I was in the office of a member of my doctoral committee one day when I noticed tacked up on a wall next to each other were two to do lists. One was dated 2004, and the other was dated 2005. It was December 2010. Even sadder, not everything on the lists had been completed.
To do lists are a simple thing. You list all the work, activities, and/or projects you need to complete within a certain period of time on a piece of paper and then proceed to do each thing. The vast majority of people get this all wrong. They make a giant sprawling list or have several giant sprawling lists with anything and everything written on them. Take out the garbage is right next to complete and submit tenure portfolio. The lists have no order, no dates, and no hope of being completed.
And do not even get me started about people who write down random things on Post-it Notes.
Let’s get our to do lists organized so you know what important, meaningful work you need to do.
What’s Important, What’s Not
Not everything on your to do list is created equal. Some tasks are more important than others and should be prioritized that way. In his book The Seven Habits of Highly Effective People Stephen Covey lays out a strategy for prioritizing your schedule and to do list. He creates four quadrants on a piece of paper. One quadrant is “Important & Urgent”; another quadrant is “Important, Not Urgent”; a third quadrant is “Urgent, Not Important”; and the final quadrant is “Not Important, Not Urgent.” The tasks listed in the first two quadrants – Important & Urgent and Important Not Urgent – should get the highest priorities. The “Important, Not Urgent” is the one that usually gets neglected. A lot times this includes research and writing that has no deadline. Make sure to prioritize these tasks and work on them every day. The other quadrants should either be delegated (Urgent, Not Important) or deleted (Not Urgent, Not Important). If you cannot delegate the Urgent, Not Important items, then do them when you can after you have completed your important work.
Take some time to categorize the tasks on your to do list. This will allow you the opportunity to think about what is the most important work to do, what can be delegated, and what does not need to be done.
Here is an example of Covey’s list.
Now that you have categorized and prioritized your work, you need to create a projects list. This is a list of all the projects that are important and meaningful for you. David Allen’s Getting Things Done has a cult like following, and he is a big believer in project lists. He divides the list into three areas: Current Projects, Waiting on a Response, and Future Projects. Waiting on a Response is one that folks often overlook. Projects can be delayed months because an e-mail went unanswered, and the project coordinator forgot about it. This allows you to stay on top of all the things you are waiting for from other people.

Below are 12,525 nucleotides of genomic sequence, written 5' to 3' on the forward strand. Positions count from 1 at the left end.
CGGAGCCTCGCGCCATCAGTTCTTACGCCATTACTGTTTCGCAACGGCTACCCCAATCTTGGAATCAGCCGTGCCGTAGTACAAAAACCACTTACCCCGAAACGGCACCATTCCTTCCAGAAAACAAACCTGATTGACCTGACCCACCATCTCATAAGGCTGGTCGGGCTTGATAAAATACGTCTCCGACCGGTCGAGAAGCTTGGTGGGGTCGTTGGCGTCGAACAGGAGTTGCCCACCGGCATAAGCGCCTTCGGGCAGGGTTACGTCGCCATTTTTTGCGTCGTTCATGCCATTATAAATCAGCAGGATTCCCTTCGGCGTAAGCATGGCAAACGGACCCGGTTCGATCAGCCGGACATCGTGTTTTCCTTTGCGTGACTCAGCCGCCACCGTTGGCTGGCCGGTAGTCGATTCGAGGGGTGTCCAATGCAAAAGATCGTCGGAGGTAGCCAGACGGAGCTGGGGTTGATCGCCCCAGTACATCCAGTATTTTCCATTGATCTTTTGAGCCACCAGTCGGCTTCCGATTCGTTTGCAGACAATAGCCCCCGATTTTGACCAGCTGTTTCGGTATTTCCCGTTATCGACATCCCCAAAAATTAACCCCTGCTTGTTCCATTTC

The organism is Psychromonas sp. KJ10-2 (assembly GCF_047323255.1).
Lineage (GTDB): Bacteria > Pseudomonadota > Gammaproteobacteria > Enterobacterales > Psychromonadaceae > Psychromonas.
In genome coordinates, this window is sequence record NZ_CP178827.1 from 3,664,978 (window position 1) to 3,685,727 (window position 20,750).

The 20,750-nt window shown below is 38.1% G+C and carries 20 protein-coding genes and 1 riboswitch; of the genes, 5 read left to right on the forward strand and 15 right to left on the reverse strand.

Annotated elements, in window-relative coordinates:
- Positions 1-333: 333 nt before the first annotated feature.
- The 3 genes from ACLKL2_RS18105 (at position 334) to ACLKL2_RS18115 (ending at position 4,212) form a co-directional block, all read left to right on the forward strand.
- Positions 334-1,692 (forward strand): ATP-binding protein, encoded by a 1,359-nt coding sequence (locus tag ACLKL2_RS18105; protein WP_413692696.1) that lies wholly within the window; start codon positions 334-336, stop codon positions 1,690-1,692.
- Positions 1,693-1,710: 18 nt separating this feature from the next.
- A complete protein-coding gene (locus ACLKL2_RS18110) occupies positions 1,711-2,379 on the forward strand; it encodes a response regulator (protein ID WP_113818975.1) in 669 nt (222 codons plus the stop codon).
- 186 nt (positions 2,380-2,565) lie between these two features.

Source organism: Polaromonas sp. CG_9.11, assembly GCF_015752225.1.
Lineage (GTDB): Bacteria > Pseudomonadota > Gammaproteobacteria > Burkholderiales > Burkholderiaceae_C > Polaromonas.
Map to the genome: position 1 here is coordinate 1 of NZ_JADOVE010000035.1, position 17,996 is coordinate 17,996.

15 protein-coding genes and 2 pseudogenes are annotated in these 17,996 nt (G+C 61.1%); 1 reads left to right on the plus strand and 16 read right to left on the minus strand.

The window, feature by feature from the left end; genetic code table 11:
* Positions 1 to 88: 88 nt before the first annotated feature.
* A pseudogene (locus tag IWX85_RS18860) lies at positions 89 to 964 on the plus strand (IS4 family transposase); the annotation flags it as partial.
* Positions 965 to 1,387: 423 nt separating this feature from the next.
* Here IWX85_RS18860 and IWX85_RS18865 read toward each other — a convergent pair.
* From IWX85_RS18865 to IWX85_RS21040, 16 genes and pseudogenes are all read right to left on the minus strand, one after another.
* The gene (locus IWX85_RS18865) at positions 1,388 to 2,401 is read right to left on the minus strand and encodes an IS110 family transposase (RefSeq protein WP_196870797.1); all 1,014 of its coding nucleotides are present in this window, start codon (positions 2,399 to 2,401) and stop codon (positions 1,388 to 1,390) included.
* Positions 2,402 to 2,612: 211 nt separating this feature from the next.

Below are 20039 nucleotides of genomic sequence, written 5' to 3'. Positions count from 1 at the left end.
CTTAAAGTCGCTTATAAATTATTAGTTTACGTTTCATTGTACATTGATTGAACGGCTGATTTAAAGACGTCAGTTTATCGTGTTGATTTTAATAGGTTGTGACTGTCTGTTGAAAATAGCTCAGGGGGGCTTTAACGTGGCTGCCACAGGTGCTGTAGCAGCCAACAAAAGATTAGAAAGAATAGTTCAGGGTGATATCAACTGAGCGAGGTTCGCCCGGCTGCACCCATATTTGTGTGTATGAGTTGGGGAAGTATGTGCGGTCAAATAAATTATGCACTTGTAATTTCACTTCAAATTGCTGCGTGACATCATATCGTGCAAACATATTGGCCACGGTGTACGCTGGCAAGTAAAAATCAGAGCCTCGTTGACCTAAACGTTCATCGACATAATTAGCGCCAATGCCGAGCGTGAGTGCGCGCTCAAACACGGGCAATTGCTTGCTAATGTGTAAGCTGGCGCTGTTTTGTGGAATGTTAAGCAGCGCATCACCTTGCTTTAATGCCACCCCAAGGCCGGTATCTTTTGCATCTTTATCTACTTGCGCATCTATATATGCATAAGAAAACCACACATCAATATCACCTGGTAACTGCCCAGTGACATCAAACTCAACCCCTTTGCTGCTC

I divided my projects list even further into the three areas of my job: Professional Responsibilities, Research, and Service.
Another point Allen drives home about lists is that people often just put a big project on the list – Research and Write Article on Productivity – and neglect to list all the steps involved in the project. This means when you go to work on the project you will have no idea where to start and will get very little done. Instead, you need to list all the steps of the project along with due dates. Now, you can do this in your project list, or you can use another file – like a task manager – to do this.
I use Evernote to to list my projects and Trello to list all the steps of the project and their due dates. I paste a link to the project’s Trello board in my Evernote list. This makes it easy to track my progress on a project.
Here is an example of what Allen’s list looks like. I have three of these tables, one for each part of my job, all in one note.
Finally, you want to make sure you know what you have to do on a given day. I keep my to do lists short by only listing the one or two big things I want to do that day. I work on those first, and when I am done I look at my projects list and see what else there is to do.
Here is my Weekly Template.
This will take a little time to get set up and running, but once you do it is easy to keep up with using just a few simple steps.
- When you have a new project, first decide in which of the four quadrants it goes. If possible, only select projects that fall into those first two quadrants.
- Place the project on your projects list with a due date and either list the steps of the project on that list or on a task manager.
- Start working on the project by completing steps on a daily or semi-daily basis.
- Complete a meaningful project. Move on to the next meaningful project. Be productive. Fell fulfilled. Go home and bask in your awesomeness.